Ms. Sutton became actively involved in prison reform in 1991.  As a God fearing Christian, Ms. Sutton believes mercy and forgiveness should be extended to all God’s people, even those who are in prison.  Ms. Sutton acknowledges the pain and suffering of the countless victims of violent, senseless crimes, having been a victim herself.  However, Ms. Sutton strongly believes that there is no future without forgiveness, which she says is evidenced by the selfless sacrifice of Christ on the Cross. 

Remember those who are in prison, as though you were in prison with them.  Remember those who are suffering, as though you are suffering as they are--- Hebrews 13:3



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Amy H. Dozier


AMY WAS Born in Metairie, Louisiana and HAS BEEN A resident of St. Tammany Parish for the last 16 years. AMY Graduated from Grace King High school 1n 1986.  SHE Attended the Institute of Legal Studies in Metairie, Louisiana from 1987-1989 and obtained a paralegal degree.

AMY Began work as a legal assistant in 1987 at the Orleans PARISH District Attorney’s Office under the reign of District Attorney Harry Connick.  After receiving HER paralegal degree,  Amy has worked for various law firms on the South shore and North shore of Lake Pontchartrain.   She has worked in the fields of criminal defense, insurance defense, maritime, business, and family law.

Amy began her journey on penal reform in October of 2015 when she became aware that there were 36,377 inmates incarcerated in the State of Louisiana.   of that number, there are 4,870 inmates serving life, 2,166 of those who are first time offenders.  She firmly believes that having to serve a life sentence without the possibility of parole for a first time offender is cruel, inhumane, and unjust. This is simply illogical and unconstitutional.

A life sentence is far too harsh and offers no incentive to be or do better, yet many of these people have taken advantage of the opportunities afforded to them for educational, spiritual, and personal growth.  along the way, many have become mentors to the youth, ministers to the lost, and extraordinary men and women. Incarceration is supposed to serve as a mechanism for personal repentance and rehabilitation, not to warehouse citizens for making a poor choice in life.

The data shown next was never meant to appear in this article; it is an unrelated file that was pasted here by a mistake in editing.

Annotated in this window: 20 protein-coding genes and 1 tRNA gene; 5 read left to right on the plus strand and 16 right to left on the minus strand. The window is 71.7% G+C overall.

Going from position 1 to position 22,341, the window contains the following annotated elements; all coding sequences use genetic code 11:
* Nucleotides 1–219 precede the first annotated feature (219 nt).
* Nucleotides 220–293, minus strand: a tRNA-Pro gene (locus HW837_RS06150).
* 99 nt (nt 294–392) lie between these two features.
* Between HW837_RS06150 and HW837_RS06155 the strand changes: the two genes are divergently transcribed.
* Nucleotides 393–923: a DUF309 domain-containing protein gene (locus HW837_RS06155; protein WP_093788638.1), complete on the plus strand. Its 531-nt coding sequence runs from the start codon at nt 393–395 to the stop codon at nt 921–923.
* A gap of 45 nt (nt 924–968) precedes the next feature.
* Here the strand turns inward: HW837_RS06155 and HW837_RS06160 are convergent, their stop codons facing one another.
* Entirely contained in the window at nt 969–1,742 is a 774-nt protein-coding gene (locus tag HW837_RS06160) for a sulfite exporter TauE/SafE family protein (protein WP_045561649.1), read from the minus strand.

Debra Sheehan

Prison Reform Activist

Vice President Louisiana CURE

DEBRA HAS BEEN A Resident of Denham Springs LA since 1985

Debra graduated from Denham Springs High School in 1983. After high school, Debra began working for her family business as general manager from 1983 -2001. In 2002 she began her career with the United States Postal Service.

Debra's journey into prison reform began in 1990 when her husband became a victim of a violent crime. DEBRA BECAME A Widow at the age of 25 with 3 small children, she became involved with a victims group to help cope with  the tragedy. Being involved in this group showed her that there was no real reconciliation or forgiveness and she knew there had to be a better way. So in 1997 she became involved with Louisiana cure has been working tirelessly ever since to bring change to the problem of mass incarceration, reconciliation, victim awareness and forgiveness.

We as citizens of Louisiana need to understandthe old way of thinking; get tough on crime, 'lock them up and throw away the key" does not work. It never has...what our state needs is a total overhaul of the criminal justice policy.

Debra's goal and current projects include first offender parole and end mass incarceration in the great state of Louisiana.

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                   Carrie Jordan


CARRIE Lives in Brooklyn, New York, but is originally from Washington State.

Carrie graduated from the Art Institute of Seattle in 1999 and has been freelancing in creative fields such as photography, set design, web design, event planning and stage management for the last 17 years. Currently her time is mostly spent as a personal/shop assistant to a custom motorcycle builder and creating art of her own.